"I played five or six years after that, and why that game was so memorable was because of all the mounting moments," Hoge said. "It was the only game I ever played where I had butterflies the entire game. Every play was like the first play of every game. Every third down was so critical."
There is some amount of irony that the Steelers will play a road playoff game today at the very site of the last playoff game they had to play on the road.
But, unlike 2005, the Broncos (8-8) boast the worst record of all the playoff teams, not the best; and their offense is far from the No. 1 unit they boasted in the last postseason meeting.
"Any time you play a playoff game, a team has every bit of motivation that you do," Mecklenburg said. "The Steelers have a great record of playing in the playoffs, of playing against the Broncos and doing well. Pittsburgh has an advantage going into this game in that they have the experience, they understand what it means to play in playoff games and win playoff games. The Broncos don't have those people."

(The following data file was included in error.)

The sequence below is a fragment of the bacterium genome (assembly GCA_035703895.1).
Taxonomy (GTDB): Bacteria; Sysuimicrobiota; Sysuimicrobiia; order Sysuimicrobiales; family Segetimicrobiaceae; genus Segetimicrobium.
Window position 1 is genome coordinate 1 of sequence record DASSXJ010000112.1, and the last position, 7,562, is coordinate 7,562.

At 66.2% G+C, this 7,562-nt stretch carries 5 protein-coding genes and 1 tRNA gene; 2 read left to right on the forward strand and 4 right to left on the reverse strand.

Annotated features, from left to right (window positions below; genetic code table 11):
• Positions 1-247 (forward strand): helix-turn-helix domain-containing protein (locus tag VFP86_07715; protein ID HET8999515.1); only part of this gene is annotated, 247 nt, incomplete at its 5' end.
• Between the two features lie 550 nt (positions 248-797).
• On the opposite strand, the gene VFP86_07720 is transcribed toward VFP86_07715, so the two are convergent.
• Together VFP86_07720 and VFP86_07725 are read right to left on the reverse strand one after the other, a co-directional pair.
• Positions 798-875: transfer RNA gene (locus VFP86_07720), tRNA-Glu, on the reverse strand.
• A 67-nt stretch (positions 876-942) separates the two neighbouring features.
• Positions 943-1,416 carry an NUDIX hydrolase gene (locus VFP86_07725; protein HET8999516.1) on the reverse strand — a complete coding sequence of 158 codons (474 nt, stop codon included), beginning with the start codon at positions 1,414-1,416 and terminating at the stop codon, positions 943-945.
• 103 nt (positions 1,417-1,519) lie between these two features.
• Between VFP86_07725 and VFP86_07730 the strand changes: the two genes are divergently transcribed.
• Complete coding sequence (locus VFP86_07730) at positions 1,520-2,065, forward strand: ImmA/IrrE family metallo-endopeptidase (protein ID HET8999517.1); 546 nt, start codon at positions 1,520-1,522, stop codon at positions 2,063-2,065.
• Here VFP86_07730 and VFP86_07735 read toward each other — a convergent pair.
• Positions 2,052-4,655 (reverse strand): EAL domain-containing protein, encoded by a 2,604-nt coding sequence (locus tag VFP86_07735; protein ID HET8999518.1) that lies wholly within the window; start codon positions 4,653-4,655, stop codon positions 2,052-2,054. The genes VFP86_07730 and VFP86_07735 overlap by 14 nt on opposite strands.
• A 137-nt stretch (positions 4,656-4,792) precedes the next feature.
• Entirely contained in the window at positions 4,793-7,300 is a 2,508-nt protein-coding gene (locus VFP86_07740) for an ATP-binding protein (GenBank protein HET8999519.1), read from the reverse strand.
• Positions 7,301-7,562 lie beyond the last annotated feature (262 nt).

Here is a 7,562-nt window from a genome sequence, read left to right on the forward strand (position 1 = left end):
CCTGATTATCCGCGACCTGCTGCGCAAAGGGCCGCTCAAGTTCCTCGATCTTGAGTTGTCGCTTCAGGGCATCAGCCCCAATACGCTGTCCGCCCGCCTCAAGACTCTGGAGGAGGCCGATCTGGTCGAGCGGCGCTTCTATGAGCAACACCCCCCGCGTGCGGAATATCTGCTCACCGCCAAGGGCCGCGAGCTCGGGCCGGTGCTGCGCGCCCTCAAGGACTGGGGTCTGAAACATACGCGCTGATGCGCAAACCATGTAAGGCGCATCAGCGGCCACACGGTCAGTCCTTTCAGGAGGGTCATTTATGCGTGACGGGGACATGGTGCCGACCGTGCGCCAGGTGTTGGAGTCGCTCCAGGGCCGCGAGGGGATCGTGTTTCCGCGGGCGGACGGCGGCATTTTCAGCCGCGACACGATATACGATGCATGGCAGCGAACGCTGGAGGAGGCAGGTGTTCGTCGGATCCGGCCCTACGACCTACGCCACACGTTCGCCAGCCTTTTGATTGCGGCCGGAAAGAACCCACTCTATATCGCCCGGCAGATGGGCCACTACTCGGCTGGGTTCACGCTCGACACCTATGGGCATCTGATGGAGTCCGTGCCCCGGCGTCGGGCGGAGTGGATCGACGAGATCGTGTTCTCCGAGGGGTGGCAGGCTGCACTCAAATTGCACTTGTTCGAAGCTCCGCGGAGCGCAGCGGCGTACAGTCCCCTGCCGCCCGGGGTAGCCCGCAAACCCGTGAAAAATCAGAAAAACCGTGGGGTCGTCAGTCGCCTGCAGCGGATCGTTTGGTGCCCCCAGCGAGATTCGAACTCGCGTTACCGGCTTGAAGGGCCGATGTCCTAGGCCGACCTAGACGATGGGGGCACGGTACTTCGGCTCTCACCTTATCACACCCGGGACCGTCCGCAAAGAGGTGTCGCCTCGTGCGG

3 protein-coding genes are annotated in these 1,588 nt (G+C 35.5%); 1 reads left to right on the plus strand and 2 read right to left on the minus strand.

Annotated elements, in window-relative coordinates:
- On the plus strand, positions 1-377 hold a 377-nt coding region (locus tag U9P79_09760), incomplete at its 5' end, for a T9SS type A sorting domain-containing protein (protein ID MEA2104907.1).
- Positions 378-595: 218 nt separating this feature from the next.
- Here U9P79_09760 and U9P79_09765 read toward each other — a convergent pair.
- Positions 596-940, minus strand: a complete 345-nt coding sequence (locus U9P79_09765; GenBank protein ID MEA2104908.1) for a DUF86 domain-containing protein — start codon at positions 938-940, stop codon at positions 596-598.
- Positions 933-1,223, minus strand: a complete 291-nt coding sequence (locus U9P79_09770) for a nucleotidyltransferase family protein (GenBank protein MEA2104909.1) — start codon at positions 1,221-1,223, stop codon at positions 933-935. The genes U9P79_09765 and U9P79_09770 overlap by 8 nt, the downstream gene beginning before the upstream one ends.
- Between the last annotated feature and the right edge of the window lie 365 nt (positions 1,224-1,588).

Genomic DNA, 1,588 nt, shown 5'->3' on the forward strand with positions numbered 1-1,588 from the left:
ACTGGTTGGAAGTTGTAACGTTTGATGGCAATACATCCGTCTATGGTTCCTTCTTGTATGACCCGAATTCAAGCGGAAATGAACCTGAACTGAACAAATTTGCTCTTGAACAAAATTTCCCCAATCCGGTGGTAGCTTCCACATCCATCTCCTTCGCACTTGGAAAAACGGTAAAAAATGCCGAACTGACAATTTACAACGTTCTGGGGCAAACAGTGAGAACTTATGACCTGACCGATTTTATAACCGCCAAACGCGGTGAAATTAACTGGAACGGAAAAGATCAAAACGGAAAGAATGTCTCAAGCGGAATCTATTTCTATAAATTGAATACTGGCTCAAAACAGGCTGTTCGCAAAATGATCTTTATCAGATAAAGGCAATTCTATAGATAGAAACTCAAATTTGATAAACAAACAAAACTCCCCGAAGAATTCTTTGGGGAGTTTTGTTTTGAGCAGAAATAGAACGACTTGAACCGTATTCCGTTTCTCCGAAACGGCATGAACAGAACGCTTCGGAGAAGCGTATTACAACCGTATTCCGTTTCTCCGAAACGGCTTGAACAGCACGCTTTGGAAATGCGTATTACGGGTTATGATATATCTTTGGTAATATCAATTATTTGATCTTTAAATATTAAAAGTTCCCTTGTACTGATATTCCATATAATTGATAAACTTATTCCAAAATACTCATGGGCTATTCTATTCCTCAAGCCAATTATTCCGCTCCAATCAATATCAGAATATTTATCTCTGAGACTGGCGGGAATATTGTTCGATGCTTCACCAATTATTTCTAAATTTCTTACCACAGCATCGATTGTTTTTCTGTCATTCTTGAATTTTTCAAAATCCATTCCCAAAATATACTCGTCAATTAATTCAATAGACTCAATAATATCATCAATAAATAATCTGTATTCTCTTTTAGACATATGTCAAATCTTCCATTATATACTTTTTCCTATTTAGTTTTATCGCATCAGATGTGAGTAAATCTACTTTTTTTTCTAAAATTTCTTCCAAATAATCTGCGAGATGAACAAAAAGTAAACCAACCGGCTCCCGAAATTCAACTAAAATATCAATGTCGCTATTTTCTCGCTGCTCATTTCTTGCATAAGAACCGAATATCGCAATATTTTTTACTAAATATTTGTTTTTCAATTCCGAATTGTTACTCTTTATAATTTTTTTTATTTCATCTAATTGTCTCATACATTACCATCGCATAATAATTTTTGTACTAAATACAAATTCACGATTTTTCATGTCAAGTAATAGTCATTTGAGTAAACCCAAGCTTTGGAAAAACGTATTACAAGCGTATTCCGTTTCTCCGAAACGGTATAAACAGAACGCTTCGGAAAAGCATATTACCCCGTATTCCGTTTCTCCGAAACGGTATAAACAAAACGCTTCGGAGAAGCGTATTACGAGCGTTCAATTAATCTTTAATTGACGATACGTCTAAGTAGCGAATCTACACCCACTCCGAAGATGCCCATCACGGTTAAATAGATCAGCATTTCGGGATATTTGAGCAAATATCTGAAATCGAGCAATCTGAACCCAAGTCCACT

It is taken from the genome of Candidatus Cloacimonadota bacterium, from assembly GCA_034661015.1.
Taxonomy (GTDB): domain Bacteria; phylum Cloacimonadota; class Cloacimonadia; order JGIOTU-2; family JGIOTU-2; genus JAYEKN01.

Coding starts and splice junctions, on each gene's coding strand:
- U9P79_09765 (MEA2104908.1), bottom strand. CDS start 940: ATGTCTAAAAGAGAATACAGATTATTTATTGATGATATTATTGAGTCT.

Maybe not now. But they did, as the Steelers can well attest.
Today marks the franchise-record seventh time the Steelers will face the Denver Broncos in the playoffs. A quick look at the previous six meetings:
Broncos, 34-21 • Dec. 24, 1977 • @ Denver
The skinny: Two INTs late in the game by Denver LB Tom Jackson lead to 10 Denver points that put the game away.
Steelers, 33-10 • Dec. 30, 1978 • @ Three Rivers
The skinny: The Steelers defense records six sacks and Terry Bradshaw and John Stallworth hook up 10 times for 156 yards.
Steelers, 24-17 • Dec. 30, 1984 • @ Denver
The skinny: Eric Williams intercepts John Elway and returns it to the 2, setting up Frank Pollard's winning TD with 2:45 to play.
Broncos, 24-23 • Jan. 7, 1990 • @ Denver
The skinny: A 10-point underdog, the Steelers put a scare in Denver before John Elway leads a face-saving TD drive.
Broncos, 24-21 • Jan. 11, 1998 • @ Three Rivers
The skinny: Kordell Stewart throws 2 INTs in the end zone as the Steelers lose AFC title game at home for second time in four years.
Steelers, 34-17 • Jan. 22, 2006 • @ Denver
The skinny: Finish unprecedented three-game road trip to Super Bowl. Score on all four first-half possessions.
First Published January 8, 2012 12:00 am